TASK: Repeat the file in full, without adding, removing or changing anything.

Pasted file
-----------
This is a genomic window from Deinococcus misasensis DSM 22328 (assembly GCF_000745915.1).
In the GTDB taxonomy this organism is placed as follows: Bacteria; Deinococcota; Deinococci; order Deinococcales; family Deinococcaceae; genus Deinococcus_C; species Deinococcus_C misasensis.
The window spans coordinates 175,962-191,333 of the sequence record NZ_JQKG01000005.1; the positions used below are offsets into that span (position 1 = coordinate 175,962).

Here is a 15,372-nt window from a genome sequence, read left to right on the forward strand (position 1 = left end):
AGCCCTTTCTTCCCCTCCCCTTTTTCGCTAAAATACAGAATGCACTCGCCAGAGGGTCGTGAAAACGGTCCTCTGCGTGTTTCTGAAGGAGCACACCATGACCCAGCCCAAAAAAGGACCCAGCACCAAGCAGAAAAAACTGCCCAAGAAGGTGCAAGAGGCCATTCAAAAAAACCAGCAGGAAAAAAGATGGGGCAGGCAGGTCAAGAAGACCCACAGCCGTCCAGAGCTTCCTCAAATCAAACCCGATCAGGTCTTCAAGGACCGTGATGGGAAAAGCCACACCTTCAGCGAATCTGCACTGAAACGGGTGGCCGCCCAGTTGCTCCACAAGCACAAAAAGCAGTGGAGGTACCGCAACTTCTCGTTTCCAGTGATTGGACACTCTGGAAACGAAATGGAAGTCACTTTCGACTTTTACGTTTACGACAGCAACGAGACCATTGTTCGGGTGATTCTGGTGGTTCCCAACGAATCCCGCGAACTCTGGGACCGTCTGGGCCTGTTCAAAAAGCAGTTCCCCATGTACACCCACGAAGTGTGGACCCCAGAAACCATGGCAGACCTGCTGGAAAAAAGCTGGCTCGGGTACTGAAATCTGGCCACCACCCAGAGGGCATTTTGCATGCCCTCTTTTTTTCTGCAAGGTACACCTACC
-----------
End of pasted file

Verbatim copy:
This is a genomic window from Deinococcus misasensis DSM 22328 (assembly GCF_000745915.1).
In the GTDB taxonomy this organism is placed as follows: Bacteria; Deinococcota; Deinococci; order Deinococcales; family Deinococcaceae; genus Deinococcus_C; species Deinococcus_C misasensis.
The window spans coordinates 175,962-191,333 of the sequence record NZ_JQKG01000005.1; the positions used below are offsets into that span (position 1 = coordinate 175,962).

Here is a 15,372-nt window from a genome sequence, read left to right on the forward strand (position 1 = left end):
AGCCCTTTCTTCCCCTCCCCTTTTTCGCTAAAATACAGAATGCACTCGCCAGAGGGTCGTGAAAACGGTCCTCTGCGTGTTTCTGAAGGAGCACACCATGACCCAGCCCAAAAAAGGACCCAGCACCAAGCAGAAAAAACTGCCCAAGAAGGTGCAAGAGGCCATTCAAAAAAACCAGCAGGAAAAAAGATGGGGCAGGCAGGTCAAGAAGACCCACAGCCGTCCAGAGCTTCCTCAAATCAAACCCGATCAGGTCTTCAAGGACCGTGATGGGAAAAGCCACACCTTCAGCGAATCTGCACTGAAACGGGTGGCCGCCCAGTTGCTCCACAAGCACAAAAAGCAGTGGAGGTACCGCAACTTCTCGTTTCCAGTGATTGGACACTCTGGAAACGAAATGGAAGTCACTTTCGACTTTTACGTTTACGACAGCAACGAGACCATTGTTCGGGTGATTCTGGTGGTTCCCAACGAATCCCGCGAACTCTGGGACCGTCTGGGCCTGTTCAAAAAGCAGTTCCCCATGTACACCCACGAAGTGTGGACCCCAGAAACCATGGCAGACCTGCTGGAAAAAAGCTGGCTCGGGTACTGAAATCTGGCCACCACCCAGAGGGCATTTTGCATGCCCTCTTTTTTTCTGCAAGGTACACCTACC